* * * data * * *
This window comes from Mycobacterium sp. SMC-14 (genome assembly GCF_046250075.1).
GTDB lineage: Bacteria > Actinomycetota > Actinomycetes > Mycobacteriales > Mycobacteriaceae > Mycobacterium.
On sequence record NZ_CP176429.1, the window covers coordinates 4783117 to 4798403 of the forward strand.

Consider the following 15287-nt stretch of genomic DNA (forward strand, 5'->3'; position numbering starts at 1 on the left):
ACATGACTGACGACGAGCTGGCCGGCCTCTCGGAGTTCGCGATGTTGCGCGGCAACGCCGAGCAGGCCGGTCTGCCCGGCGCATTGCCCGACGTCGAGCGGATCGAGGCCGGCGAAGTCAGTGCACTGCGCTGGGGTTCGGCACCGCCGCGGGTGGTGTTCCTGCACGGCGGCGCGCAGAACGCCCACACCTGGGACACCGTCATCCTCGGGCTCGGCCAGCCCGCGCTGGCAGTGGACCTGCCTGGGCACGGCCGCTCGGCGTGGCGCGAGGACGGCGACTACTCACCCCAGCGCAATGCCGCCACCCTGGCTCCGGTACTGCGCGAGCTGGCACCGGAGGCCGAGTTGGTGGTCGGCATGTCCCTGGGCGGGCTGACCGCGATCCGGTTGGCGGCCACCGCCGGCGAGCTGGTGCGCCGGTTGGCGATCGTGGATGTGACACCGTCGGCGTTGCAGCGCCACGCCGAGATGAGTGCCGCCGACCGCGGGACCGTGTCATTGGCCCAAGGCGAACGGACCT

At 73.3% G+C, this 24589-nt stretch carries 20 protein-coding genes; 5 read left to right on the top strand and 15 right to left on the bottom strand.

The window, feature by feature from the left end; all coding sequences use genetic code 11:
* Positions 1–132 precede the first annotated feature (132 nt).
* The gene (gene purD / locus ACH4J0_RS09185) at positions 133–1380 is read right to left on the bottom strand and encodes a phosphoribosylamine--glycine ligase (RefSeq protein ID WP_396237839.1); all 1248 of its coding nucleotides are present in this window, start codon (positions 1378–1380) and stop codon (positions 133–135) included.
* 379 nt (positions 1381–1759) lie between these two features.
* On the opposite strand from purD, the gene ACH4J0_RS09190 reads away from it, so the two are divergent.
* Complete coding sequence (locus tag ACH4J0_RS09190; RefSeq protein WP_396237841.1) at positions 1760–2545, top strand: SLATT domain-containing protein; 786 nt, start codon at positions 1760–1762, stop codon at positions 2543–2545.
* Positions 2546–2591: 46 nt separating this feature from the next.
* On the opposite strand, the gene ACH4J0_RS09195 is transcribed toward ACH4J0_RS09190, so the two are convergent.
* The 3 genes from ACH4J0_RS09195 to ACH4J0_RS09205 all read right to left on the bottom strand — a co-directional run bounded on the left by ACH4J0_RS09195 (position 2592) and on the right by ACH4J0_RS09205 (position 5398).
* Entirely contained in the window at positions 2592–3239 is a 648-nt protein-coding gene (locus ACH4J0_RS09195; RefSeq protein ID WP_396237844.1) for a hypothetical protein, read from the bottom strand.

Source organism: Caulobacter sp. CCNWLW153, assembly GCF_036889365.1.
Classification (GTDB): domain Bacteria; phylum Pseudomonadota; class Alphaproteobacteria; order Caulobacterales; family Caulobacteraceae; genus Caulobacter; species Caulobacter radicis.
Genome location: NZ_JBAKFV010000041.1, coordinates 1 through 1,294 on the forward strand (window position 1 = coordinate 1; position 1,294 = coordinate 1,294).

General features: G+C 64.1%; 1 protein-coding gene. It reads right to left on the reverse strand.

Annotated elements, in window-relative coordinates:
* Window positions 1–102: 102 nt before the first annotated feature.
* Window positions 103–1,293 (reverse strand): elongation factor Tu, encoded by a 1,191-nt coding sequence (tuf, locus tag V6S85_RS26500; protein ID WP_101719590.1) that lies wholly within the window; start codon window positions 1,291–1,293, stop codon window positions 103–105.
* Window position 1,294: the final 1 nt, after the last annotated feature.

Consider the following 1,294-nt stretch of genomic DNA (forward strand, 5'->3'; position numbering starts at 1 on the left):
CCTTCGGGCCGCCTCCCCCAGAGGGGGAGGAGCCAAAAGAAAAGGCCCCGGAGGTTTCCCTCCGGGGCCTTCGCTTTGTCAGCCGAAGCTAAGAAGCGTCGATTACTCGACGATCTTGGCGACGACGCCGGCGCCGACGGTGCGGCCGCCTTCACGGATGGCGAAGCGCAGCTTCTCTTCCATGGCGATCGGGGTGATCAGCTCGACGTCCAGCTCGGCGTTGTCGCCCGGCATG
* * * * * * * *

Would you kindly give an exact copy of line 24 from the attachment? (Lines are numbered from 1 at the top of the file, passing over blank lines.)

* Window position 1,294: the final 1 nt, after the last annotated feature.